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Med Sci Monit. 2005 Jun;11(6):RA194-205. Epub 2005 May 25.

Angiotensin II and vascular inflammation.

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1
Institute of Biomedicine, Pharmacology, University of Helsinki, Finland.

Abstract

Vascular inflammation is involved in the initiation and progression of atherosclerosis, and is also present in hypertension- and diabetes-induced vascular complications. Angiotensin II (Ang II), the key effector of the renin-angiotensin system (RAS), plays a central role in the regulation of blood pressure and electrolyte homeostasis. There is accumulating evidence to indicate that Ang II is also capable of inducing inflammatory response in the vascular wall. This review summarizes the current understanding of the molecular mechanisms and signal transduction pathways of Ang II-induced vascular inflammation. The roles of modulators of Ang II-induced inflammatory response, such as nitric oxide (NO), bradykinin, cyclooxygenase-2 (COX-2), endothelin-1 (ET-1), and epoxyeicosatrienoic acids (EETs), are also discussed. The current data suggest that Ang II modifies several steps of inflammatory response, such as increase of vascular permeability, leukocyte infiltration, tissue hypertrophy/proliferation, and fibrosis. Ang II, via the type 1 (AT1) receptors, enhances the production of reactive oxygen species (ROS) through stimulation of NAD(P)H oxidase in the vascular wall. Increased oxidative stress contributes to endothelial dysfunction and to vascular inflammation by stimulating the redox-sensitive transcription factors (NF-kappaB) and by upregulating adhesion molecules, cytokines, and chemokines. The pro-inflammatory action of Ang II may help us to understand the molecular mechanisms of hypertension- and diabetes-induced vascular complication as well as the pleiotropic actions of drugs interfering with RAS.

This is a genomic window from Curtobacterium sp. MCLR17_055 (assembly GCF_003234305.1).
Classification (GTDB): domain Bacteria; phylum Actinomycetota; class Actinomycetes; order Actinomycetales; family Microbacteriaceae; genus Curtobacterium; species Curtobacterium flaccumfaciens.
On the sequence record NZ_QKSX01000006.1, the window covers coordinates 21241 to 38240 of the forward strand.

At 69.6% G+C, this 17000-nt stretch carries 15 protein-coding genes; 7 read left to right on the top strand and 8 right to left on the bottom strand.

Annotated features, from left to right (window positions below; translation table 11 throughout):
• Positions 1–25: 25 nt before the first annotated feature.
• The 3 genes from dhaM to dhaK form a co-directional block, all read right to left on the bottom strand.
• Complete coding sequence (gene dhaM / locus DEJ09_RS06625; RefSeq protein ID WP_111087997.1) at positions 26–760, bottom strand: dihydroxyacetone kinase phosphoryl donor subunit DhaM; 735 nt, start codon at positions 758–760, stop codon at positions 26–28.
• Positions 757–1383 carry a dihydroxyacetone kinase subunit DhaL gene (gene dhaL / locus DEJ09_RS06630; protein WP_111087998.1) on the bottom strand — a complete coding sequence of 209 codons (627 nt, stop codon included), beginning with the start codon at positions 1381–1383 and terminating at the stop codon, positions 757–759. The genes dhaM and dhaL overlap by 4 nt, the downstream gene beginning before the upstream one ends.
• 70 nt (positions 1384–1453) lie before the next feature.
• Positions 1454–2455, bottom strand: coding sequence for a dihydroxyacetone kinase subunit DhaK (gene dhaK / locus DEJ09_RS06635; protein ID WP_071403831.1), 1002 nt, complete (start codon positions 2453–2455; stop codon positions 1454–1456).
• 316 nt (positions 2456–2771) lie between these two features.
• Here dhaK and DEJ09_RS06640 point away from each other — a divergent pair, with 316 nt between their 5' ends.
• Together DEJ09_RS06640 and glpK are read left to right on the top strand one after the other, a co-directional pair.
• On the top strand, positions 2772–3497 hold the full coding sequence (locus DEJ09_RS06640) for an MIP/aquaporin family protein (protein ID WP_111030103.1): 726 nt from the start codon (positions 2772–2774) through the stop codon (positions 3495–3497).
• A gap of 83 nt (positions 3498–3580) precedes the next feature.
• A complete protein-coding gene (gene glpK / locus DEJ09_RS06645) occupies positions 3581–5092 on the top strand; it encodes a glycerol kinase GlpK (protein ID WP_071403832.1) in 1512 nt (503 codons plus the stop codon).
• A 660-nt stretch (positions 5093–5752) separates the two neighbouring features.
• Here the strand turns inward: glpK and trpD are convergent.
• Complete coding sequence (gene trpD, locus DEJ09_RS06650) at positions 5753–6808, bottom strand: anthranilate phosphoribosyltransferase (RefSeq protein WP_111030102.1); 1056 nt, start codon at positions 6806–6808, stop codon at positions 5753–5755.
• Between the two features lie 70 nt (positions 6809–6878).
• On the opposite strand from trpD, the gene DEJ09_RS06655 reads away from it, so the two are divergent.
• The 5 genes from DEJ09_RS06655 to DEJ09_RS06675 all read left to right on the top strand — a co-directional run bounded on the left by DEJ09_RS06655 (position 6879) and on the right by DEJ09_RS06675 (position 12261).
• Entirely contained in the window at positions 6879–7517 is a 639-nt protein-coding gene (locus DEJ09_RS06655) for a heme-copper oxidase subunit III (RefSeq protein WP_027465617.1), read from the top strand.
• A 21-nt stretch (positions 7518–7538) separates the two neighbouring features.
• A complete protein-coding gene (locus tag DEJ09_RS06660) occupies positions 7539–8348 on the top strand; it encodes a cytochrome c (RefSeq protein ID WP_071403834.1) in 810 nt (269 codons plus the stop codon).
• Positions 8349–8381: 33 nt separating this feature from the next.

PMID:
15917731
[Indexed for MEDLINE]
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